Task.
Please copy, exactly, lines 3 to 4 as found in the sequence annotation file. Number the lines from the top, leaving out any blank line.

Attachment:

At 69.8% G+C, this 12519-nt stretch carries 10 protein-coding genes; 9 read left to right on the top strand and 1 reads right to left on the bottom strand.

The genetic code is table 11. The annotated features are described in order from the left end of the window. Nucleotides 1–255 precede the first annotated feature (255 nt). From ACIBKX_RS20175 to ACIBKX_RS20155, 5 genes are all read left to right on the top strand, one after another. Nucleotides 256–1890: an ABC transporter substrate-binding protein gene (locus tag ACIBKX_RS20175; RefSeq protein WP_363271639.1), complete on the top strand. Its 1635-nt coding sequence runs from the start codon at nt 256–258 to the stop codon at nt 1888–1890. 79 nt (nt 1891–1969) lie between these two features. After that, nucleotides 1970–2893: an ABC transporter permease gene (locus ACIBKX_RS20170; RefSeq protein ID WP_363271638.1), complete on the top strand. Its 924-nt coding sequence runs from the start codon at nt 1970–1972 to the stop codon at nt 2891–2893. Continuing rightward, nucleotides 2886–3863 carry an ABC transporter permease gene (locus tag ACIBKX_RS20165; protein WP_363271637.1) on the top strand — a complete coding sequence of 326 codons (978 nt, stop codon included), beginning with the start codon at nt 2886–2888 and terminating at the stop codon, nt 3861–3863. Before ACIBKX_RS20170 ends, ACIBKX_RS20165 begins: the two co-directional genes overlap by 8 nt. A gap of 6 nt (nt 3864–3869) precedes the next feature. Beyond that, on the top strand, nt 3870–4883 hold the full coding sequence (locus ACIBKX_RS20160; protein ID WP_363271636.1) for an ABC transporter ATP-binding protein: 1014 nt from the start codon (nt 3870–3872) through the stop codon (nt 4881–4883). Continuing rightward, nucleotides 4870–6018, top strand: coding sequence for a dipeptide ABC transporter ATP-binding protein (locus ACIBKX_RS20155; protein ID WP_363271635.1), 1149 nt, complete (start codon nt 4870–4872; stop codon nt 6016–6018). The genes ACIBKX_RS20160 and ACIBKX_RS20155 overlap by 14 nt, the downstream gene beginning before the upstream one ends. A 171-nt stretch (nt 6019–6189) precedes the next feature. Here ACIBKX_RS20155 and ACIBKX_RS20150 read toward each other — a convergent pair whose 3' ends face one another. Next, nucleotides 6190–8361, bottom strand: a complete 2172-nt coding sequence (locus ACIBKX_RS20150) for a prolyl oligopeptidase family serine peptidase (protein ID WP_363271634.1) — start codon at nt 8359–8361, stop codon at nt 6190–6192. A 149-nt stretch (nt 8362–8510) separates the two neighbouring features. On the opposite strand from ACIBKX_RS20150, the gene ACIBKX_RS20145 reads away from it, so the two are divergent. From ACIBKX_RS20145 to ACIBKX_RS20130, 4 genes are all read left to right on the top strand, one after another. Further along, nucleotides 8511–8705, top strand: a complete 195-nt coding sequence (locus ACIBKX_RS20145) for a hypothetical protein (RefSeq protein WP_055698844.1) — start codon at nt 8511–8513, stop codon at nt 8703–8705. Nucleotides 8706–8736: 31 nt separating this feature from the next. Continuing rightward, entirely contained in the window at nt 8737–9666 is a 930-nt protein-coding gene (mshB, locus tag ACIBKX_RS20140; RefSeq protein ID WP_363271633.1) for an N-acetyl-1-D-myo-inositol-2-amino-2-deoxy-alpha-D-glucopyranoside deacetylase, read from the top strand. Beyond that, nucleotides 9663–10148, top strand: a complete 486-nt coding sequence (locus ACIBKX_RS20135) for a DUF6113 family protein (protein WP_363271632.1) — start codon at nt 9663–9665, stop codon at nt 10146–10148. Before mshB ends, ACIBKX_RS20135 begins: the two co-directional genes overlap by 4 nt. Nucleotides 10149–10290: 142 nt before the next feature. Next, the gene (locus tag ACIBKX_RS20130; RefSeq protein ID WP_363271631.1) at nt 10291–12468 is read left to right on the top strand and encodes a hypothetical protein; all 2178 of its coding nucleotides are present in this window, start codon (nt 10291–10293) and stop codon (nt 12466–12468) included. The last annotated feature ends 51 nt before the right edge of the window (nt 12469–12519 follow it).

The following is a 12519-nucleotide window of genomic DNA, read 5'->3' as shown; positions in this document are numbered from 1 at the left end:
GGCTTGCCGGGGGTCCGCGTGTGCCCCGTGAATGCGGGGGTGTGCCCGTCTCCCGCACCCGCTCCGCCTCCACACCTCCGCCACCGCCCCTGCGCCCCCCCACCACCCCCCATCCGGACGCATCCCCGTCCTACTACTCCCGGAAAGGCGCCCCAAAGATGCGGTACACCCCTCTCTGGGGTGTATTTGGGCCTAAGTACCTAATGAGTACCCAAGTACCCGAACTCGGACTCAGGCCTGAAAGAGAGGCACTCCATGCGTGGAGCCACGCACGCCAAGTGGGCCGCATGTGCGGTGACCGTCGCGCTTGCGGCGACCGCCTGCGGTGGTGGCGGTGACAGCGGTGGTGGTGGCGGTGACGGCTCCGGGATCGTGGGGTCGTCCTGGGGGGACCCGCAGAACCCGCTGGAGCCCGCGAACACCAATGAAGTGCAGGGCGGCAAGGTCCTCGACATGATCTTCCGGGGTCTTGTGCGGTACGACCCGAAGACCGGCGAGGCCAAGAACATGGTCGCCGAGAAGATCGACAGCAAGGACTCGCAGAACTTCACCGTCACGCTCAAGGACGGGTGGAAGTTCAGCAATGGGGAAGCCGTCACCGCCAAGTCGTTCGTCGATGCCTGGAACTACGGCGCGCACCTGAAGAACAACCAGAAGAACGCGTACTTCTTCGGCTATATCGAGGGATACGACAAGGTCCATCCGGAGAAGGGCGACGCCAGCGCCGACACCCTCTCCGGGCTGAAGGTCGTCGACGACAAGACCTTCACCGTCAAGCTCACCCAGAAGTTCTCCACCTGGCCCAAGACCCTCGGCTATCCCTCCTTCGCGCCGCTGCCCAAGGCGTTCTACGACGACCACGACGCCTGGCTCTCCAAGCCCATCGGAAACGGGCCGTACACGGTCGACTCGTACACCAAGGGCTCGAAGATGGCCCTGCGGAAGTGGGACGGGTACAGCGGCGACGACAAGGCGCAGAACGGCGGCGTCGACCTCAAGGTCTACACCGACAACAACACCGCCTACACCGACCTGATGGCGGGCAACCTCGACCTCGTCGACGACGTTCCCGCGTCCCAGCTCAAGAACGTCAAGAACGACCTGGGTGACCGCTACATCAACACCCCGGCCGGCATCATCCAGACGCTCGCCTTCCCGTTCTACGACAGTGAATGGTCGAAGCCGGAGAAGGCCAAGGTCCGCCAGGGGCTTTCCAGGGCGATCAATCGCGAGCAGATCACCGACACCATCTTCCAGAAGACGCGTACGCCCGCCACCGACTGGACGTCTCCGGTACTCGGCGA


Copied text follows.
The following is a 12519-nucleotide window of genomic DNA, read 5'->3' as shown; positions in this document are numbered from 1 at the left end:
GGCTTGCCGGGGGTCCGCGTGTGCCCCGTGAATGCGGGGGTGTGCCCGTCTCCCGCACCCGCTCCGCCTCCACACCTCCGCCACCGCCCCTGCGCCCCCCCACCACCCCCCATCCGGACGCATCCCCGTCCTACTACTCCCGGAAAGGCGCCCCAAAGATGCGGTACACCCCTCTCTGGGGTGTATTTGGGCCTAAGTACCTAATGAGTACCCAAGTACCCGAACTCGGACTCAGGCCTGAAAGAGAGGCACTCCATGCGTGGAGCCACGCACGCCAAGTGGGCCGCATGTGCGGTGACCGTCGCGCTTGCGGCGACCGCCTGCGGTGGTGGCGGTGACAGCGGTGGTGGTGGCGGTGACGGCTCCGGGATCGTGGGGTCGTCCTGGGGGGACCCGCAGAACCCGCTGGAGCCCGCGAACACCAATGAAGTGCAGGGCGGCAAGGTCCTCGACATGATCTTCCGGGGTCTTGTGCGGTACGACCCGAAGACCGGCGAGGCCAAGAACATGGTCGCCGAGAAGATCGACAGCAAGGACTCGCAGAACTTCACCGTCACGCTCAAGGACGGGTGGAAGTTCAGCAATGGGGAAGCCGTCACCGCCAAGTCGTTCGTCGATGCCTGGAACTACGGCGCGCACCTGAAGAACAACCAGAAGAACGCGTACTTCTTCGGCTATATCGAGGGATACGACAAGGTCCATCCGGAGAAGGGCGACGCCAGCGCCGACACCCTCTCCGGGCTGAAGGTCGTCGACGACAAGACCTTCACCGTCAAGCTCACCCAGAAGTTCTCCACCTGGCCCAAGACCCTCGGCTATCCCTCCTTCGCGCCGCTGCCCAAGGCGTTCTACGACGACCACGACGCCTGGCTCTCCAAGCCCATCGGAAACGGGCCGTACACGGTCGACTCGTACACCAAGGGCTCGAAGATGGCCCTGCGGAAGTGGGACGGGTACAGCGGCGACGACAAGGCGCAGAACGGCGGCGTCGACCTCAAGGTCTACACCGACAACAACACCGCCTACACCGACCTGATGGCGGGCAACCTCGACCTCGTCGACGACGTTCCCGCGTCCCAGCTCAAGAACGTCAAGAACGACCTGGGTGACCGCTACATCAACACCCCGGCCGGCATCATCCAGACGCTCGCCTTCCCGTTCTACGACAGTGAATGGTCGAAGCCGGAGAAGGCCAAGGTCCGCCAGGGGCTTTCCAGGGCGATCAATCGCGAGCAGATCACCGACACCATCTTCCAGAAGACGCGTACGCCCGCCACCGACTGGACGTCTCCGGTACTCGGCGA